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Monday, August 25, 2008

The blowback from Kosovo

This is from antiwar.com

The U.S. recognised Kosovo when it unilaterally declared independence in the absence of any agreement with Serbia. Serbia always claimed that Kosovo was a part of its sovereign territory. This did not matter as the U.S. was able to get many countries to go along and recognise the newly minted state. At the time Russia warned that the recognition of Kosovo's independence without the agreement of Serbia would change Russia's policy with respect to Abkhazia and South Ossetia. This is the culmination of that change. Bush continually stresses that Abkhazia and South Ossetia are territories within Georgia in effect part of sovereign Georgia. In the light of Kosovo this is complete hypocrisy. While Serbia with Russian support complained about U.S. recognition of Kosovo the U.S. simply ignored Russia. Now Russia will return the favor with respect to South Ossetia and Abkazia. Of course most of the western media will treat the two cases quite differently and complain of Russian aggression.

Russian Parliament Unanimously Backs Independence for Abkhazia, South Ossetia
Posted August 25, 2008
In a move many see as retaliation for the February recognition of independence for Kosovo, both houses of Russia’s parliament voted unanimously to recognize the independence of the separatist regions of Abkhazia and South Ossetia. Though not legally binding, the vote urges Russian President Dmitry Medvedev to officially recognize them and establish full diplomatic relations.
The Georgian Foreign Ministry condemned the vote as a continuation of “Russian aggression” and a violation of Georgia’s sovereignty. Yesterday, Georgian President Mikheil Saakashvili vowed to rebuild his shattered military and reclaim the enclaves. Earlier this month, the Bush Administration reiterated its commitment to Georgia’s “territorial integrity.”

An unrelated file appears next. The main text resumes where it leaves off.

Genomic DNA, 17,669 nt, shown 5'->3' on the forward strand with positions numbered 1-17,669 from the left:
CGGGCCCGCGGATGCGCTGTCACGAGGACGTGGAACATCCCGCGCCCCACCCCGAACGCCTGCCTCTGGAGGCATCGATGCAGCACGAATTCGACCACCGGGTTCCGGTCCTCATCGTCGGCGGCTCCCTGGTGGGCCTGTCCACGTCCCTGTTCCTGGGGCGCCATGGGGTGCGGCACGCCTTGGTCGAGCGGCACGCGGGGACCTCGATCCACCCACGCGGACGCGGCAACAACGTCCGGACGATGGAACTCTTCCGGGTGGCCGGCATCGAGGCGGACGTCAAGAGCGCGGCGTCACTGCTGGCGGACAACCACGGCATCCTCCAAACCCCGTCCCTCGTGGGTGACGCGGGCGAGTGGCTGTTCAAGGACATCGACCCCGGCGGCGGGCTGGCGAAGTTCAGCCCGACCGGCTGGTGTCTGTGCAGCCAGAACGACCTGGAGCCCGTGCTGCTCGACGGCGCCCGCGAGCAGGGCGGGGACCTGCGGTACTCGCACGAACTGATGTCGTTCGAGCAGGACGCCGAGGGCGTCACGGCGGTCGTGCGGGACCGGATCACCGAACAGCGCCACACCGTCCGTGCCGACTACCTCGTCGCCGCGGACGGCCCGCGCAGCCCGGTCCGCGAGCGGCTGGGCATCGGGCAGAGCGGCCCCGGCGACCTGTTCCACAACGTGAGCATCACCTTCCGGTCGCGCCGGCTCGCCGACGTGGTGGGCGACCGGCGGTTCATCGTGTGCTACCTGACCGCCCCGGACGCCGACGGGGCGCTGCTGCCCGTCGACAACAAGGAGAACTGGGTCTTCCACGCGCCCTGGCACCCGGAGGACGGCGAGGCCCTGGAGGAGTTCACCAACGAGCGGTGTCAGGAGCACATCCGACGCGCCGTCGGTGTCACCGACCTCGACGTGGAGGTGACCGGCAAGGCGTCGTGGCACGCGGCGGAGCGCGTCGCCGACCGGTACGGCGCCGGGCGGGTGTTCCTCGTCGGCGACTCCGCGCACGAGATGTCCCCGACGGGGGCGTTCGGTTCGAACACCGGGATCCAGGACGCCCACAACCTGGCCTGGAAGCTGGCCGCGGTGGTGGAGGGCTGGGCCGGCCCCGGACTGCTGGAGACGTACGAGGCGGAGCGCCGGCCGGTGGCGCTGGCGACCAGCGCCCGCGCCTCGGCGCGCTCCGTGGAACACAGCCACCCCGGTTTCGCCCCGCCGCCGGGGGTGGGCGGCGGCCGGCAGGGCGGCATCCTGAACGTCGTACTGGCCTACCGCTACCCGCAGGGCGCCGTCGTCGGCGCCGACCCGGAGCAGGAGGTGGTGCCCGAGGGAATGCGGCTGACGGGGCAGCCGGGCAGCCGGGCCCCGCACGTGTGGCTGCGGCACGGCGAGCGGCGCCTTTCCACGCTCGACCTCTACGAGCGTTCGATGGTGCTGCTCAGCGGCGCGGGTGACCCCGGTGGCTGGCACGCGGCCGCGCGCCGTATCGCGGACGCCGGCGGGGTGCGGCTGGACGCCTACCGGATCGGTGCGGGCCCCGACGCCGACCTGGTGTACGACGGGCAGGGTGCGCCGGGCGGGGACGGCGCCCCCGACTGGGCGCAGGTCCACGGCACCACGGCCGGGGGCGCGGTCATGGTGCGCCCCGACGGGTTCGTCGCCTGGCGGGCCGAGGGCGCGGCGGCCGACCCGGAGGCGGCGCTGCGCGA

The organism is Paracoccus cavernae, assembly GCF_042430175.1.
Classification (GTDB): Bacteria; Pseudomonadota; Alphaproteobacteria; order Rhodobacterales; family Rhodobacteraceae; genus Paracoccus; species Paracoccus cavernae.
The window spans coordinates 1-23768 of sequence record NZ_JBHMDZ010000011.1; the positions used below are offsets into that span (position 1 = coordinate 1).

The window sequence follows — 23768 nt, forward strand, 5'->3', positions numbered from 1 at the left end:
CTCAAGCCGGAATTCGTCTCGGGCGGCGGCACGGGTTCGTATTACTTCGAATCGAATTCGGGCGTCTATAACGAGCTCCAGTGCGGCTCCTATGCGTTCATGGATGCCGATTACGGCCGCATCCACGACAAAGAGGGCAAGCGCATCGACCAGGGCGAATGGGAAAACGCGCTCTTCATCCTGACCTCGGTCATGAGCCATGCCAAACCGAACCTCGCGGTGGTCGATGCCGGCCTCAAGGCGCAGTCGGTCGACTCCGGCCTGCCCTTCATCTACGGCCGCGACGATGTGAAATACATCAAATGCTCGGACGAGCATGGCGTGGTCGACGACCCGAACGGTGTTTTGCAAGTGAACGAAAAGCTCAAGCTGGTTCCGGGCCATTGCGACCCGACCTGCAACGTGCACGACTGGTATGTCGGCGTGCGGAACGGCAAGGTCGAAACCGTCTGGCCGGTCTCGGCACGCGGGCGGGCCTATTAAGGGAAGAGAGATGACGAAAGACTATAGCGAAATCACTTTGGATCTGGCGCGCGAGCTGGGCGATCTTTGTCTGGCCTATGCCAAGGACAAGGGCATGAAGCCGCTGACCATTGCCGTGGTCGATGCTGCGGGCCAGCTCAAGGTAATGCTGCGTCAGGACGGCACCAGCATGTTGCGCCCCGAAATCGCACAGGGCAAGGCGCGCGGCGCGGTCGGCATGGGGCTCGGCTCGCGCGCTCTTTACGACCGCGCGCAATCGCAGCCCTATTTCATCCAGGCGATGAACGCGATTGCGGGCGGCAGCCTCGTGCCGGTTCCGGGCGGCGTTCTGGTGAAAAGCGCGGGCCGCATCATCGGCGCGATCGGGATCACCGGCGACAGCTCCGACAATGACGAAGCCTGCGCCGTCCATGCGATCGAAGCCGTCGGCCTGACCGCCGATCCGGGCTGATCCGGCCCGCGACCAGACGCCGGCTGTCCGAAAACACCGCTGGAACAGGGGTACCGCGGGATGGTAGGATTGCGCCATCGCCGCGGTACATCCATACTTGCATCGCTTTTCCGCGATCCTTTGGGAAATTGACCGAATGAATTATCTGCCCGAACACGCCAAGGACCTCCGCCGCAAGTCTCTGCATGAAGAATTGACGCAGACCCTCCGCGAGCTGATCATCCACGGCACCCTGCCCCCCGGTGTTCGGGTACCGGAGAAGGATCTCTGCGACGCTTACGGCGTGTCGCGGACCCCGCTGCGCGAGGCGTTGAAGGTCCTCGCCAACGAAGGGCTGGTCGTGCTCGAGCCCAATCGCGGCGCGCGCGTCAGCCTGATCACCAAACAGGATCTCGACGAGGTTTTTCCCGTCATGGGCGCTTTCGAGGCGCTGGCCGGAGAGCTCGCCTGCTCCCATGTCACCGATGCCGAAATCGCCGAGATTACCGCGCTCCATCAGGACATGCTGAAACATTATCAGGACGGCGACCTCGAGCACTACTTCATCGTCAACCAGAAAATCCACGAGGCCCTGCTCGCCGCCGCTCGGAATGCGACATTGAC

Both enclaves have enjoyed varying degrees of autonomy since 1992, and tensions with the Georgian government have led to intermittent violence. This all came to a head earlier this month, when the Georgian government launched an offensive against South Ossetia, shelling its capital city of Tskhinvali. The Russian military, along with thousands of Abkhaz and Ossetian volunteers, swept into Tskhinvali, and advanced into parts of Georgia. Though a cease-fire has been declared, Russian troops remain in and around certain strategic Georgian cities.
In February, the breakaway province of Kosovo, long part of Serbia, declared independence with United States backing. At the time, Russian Foreign Minister Sergei Lavrov warned that the move would affect Russia’s policy toward Abkhazia and South Ossetia’s long-standing independence claims.

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